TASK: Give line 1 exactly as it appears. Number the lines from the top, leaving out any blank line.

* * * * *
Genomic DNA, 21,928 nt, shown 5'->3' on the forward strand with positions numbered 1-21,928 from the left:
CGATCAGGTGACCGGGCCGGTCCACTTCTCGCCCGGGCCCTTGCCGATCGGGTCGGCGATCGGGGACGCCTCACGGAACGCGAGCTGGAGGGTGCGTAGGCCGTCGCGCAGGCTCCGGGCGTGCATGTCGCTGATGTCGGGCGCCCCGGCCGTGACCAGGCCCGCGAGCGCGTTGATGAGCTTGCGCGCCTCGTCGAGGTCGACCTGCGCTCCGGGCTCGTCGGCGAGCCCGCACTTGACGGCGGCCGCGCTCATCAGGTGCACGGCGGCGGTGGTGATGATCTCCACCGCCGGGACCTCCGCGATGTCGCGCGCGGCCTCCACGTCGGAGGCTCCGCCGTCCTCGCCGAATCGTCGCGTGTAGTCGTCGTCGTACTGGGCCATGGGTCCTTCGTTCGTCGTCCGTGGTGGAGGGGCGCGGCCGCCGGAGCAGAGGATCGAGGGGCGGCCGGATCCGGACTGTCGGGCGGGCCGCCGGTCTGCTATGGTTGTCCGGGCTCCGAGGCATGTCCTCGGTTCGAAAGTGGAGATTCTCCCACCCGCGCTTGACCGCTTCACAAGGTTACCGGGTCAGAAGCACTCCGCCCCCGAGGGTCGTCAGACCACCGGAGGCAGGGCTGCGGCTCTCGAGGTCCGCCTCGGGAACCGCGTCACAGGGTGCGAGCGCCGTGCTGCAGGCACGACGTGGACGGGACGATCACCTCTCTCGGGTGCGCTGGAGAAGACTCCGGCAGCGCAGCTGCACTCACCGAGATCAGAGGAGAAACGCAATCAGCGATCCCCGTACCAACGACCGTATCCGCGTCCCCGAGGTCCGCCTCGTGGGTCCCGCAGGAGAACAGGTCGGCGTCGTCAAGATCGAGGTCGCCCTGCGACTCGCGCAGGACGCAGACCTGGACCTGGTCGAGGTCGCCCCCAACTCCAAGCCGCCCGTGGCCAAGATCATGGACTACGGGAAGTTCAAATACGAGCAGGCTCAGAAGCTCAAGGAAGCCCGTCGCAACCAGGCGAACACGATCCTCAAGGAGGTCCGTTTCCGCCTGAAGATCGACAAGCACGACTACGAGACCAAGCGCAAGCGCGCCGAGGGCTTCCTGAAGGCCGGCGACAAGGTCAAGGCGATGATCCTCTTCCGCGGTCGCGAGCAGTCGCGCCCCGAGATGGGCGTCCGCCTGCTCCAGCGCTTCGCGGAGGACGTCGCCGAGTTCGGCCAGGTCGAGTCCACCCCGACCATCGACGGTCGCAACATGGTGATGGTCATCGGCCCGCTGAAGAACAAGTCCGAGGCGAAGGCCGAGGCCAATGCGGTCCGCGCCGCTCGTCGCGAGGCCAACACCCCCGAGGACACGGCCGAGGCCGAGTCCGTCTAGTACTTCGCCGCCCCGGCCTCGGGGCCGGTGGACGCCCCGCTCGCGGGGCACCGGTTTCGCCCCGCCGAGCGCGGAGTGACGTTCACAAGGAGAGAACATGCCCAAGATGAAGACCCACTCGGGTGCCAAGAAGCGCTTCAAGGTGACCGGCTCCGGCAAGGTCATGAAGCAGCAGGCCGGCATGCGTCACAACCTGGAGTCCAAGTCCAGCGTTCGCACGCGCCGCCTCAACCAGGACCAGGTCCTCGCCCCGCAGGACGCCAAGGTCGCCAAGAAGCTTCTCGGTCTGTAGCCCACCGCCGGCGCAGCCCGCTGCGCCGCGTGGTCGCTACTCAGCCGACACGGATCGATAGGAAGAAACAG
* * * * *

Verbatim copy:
Genomic DNA, 21,928 nt, shown 5'->3' on the forward strand with positions numbered 1-21,928 from the left: